If I signed a contract for services quoted due to the low price but the company now says the price was a math error and I will be required to pay more?

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If I signed a contract for services quoted due to the low price but the company now says the price was a math error and I will be required to pay more?

I recently enlisted the services of a moving company who raised their estimate upon pickup due because I wanted to ship more items. I signed a binding contract for the new total that both parties believed to be correct and paid 50% upfront. They are now saying that I owe them more money than the final quoted amount because they incorrectly totaled the line items. Moreover, the value of their error is more than the value of the new items and defeats the reason for shipping them. The contract states that I owe 100% of the total amount. Do I owe them the stated total quote or the sum of lines?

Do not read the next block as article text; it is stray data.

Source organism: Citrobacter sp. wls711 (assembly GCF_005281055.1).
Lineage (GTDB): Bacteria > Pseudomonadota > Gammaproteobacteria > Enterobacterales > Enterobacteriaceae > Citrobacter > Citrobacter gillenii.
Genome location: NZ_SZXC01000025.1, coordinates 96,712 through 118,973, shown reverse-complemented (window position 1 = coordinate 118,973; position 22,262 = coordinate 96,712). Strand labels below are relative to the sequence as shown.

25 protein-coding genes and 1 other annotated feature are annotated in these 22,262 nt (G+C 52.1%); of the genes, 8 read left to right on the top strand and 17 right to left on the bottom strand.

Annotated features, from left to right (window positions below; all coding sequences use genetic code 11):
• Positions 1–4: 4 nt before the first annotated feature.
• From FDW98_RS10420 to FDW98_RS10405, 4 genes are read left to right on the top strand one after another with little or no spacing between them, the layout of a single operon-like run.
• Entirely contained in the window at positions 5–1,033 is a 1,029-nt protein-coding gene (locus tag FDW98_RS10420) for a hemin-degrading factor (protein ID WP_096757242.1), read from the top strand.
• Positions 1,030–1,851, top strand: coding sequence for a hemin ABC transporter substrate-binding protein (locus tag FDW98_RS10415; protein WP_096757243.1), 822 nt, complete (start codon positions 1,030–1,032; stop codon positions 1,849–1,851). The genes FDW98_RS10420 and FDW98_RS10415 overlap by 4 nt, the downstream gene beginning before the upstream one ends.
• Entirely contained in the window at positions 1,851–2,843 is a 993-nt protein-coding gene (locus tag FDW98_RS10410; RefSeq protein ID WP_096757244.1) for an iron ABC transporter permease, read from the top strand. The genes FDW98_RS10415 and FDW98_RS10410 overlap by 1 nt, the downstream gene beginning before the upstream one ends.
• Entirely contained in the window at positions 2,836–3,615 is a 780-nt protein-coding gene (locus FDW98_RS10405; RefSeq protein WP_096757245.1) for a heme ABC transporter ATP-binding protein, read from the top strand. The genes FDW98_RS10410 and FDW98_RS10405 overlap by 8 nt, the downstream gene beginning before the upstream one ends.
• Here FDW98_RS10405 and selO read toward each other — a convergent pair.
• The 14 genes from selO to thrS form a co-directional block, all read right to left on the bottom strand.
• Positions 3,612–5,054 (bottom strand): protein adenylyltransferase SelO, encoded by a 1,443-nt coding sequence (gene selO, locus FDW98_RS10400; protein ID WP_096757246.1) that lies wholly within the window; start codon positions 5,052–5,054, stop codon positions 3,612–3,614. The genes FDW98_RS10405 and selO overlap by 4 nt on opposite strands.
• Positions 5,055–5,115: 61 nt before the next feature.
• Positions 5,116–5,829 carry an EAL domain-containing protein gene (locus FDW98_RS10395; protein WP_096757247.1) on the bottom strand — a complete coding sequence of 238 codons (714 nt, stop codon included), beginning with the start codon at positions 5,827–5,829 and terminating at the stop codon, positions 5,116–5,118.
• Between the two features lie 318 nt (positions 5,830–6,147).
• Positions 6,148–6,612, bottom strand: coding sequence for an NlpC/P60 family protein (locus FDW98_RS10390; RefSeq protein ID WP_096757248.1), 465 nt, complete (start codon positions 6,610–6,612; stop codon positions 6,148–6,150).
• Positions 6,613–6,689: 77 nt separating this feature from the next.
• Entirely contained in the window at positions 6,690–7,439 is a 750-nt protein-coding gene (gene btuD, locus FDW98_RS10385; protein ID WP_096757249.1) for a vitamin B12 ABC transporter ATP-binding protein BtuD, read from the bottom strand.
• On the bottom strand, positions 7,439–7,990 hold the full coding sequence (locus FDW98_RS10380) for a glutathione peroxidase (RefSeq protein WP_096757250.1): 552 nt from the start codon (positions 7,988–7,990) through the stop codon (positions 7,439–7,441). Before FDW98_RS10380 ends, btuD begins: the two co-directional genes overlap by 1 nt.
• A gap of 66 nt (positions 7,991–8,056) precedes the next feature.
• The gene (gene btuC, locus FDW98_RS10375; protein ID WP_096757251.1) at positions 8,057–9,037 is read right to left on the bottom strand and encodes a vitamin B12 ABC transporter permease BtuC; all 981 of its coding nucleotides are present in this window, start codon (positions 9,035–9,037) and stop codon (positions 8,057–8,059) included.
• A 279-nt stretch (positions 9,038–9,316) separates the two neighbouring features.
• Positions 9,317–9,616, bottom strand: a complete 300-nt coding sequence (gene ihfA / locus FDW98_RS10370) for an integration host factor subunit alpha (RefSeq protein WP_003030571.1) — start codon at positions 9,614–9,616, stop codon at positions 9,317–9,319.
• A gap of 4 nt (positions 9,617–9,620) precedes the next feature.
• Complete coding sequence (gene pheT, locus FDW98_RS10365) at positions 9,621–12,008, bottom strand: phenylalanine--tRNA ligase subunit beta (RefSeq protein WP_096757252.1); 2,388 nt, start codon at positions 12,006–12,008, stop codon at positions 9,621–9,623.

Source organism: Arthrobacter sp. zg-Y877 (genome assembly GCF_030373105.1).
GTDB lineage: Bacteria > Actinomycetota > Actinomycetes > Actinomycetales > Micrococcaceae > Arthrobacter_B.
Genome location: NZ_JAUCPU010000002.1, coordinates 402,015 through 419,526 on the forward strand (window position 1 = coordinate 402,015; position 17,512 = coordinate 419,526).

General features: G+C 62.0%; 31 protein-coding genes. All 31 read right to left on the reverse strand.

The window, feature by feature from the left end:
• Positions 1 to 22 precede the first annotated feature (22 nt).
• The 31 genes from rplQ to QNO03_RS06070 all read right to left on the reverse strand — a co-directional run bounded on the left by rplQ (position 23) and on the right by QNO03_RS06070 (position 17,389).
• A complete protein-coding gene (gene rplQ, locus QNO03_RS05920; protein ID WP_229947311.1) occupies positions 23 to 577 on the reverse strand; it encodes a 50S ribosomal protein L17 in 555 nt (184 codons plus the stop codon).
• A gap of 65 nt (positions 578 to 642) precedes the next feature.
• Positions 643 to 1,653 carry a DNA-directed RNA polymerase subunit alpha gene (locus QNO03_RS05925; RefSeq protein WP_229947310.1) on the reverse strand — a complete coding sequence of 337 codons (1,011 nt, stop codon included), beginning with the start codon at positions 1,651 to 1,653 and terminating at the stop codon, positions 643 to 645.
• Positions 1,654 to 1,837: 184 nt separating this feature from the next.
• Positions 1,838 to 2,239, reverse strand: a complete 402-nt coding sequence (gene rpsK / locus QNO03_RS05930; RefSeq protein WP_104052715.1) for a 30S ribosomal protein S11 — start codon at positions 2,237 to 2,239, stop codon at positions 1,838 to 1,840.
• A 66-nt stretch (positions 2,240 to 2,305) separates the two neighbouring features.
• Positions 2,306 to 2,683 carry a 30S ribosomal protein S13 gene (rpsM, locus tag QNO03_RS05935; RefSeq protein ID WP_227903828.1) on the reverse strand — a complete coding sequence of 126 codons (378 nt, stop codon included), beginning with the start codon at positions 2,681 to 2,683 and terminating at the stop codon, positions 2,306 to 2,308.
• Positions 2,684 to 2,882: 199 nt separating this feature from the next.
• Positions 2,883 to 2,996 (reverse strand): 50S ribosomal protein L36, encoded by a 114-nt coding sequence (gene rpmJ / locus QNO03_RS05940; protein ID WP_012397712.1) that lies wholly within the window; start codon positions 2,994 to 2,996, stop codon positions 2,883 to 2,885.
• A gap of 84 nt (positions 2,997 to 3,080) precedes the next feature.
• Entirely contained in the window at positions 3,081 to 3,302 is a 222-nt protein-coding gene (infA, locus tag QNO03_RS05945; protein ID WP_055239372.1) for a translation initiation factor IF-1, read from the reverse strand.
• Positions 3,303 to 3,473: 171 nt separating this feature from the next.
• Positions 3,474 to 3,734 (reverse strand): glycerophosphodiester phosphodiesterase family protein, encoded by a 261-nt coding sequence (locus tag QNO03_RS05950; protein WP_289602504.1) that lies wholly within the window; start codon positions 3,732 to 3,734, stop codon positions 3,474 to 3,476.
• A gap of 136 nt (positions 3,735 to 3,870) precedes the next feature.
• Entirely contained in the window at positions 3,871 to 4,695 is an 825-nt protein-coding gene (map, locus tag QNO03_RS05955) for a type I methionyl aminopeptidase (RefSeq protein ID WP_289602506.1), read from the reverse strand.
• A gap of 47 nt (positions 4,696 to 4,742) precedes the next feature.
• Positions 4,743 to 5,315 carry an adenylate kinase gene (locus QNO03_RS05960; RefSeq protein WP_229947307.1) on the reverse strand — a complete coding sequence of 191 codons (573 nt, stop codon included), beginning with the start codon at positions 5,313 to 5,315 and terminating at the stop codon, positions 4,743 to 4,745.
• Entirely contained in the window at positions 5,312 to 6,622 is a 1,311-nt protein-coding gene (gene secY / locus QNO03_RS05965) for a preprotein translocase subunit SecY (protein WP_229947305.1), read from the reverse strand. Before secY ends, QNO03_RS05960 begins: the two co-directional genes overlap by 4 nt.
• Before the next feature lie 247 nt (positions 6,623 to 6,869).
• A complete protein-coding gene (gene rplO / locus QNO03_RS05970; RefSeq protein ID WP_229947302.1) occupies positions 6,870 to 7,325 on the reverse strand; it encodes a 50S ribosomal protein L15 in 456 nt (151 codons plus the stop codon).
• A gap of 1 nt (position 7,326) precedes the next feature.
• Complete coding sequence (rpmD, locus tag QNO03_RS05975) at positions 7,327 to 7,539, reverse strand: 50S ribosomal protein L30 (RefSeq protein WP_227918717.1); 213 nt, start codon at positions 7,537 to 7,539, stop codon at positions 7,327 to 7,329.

Asked on June 26, 2012 under General Practice, Texas

Answers:

FreeAdvice Contributing Attorney / FreeAdvice Contributing Attorney

Answered 8 years ago | Contributor

If you and the representative for the moving company signed a written contract for a stated amount prepared by the moving company, any error or ambiguity in the contract is construed against the person who prepared the document.

From what you have written, you have a binding agreement for the amount agreed upon regardless of any claimed error by the other side. If the moving company will not honor the agreement it entered into with you, your option is to hire another company to move your belongings and sue the first moving company for the difference between the two contract prices which would be your damages.


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